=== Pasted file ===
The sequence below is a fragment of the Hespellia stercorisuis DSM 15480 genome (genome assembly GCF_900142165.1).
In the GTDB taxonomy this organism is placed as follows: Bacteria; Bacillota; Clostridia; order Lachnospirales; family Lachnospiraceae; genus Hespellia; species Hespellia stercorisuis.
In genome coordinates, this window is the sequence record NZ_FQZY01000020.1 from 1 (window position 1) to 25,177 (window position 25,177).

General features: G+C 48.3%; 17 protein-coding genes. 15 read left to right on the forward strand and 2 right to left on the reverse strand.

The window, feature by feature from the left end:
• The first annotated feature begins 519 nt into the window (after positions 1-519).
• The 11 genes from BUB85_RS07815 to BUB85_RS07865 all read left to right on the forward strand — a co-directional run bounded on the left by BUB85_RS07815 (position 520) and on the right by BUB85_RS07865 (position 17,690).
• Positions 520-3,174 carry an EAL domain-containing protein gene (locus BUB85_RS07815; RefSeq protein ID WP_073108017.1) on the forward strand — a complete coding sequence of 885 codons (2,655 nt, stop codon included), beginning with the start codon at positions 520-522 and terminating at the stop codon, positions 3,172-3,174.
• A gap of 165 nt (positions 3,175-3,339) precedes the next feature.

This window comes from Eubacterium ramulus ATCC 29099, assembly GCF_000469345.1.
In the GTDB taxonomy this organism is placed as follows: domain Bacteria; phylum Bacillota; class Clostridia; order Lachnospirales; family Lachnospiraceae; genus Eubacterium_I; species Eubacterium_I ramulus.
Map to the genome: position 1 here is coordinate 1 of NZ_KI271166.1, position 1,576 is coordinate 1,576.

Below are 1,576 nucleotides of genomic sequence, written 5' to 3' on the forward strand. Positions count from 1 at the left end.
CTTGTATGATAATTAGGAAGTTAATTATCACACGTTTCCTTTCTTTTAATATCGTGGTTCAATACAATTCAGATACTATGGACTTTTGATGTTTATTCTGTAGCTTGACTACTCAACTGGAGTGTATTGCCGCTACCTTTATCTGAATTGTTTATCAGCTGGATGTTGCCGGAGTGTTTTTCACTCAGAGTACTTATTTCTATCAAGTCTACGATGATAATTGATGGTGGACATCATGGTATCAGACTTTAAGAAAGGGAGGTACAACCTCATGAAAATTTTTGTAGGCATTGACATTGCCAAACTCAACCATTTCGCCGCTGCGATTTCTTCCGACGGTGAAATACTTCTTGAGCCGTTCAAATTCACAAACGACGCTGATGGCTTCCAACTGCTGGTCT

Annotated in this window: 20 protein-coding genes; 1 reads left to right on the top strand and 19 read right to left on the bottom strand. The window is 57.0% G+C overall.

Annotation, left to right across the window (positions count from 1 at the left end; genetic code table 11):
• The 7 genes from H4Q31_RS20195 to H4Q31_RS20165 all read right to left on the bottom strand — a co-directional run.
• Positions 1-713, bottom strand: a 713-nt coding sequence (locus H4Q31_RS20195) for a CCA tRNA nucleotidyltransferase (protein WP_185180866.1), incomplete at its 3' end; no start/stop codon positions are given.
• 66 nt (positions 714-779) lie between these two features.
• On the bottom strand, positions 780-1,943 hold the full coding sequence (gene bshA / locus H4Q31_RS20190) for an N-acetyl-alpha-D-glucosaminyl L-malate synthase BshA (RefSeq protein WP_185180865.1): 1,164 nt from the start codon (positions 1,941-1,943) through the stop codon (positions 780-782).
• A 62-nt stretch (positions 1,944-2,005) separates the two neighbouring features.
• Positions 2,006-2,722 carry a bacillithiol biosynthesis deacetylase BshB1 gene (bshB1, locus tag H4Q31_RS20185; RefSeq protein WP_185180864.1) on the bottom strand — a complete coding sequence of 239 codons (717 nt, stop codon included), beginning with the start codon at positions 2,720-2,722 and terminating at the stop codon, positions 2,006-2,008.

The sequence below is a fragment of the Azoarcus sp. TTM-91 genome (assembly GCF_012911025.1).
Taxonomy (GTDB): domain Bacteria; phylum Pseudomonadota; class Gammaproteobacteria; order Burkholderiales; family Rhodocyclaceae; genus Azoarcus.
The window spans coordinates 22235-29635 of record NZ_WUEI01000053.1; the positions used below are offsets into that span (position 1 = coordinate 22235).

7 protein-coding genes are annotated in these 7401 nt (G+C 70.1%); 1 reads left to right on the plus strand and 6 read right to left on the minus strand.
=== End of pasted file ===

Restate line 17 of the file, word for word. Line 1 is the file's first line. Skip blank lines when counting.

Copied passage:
• The 7 genes from H4Q31_RS20195 to H4Q31_RS20165 all read right to left on the bottom strand — a co-directional run.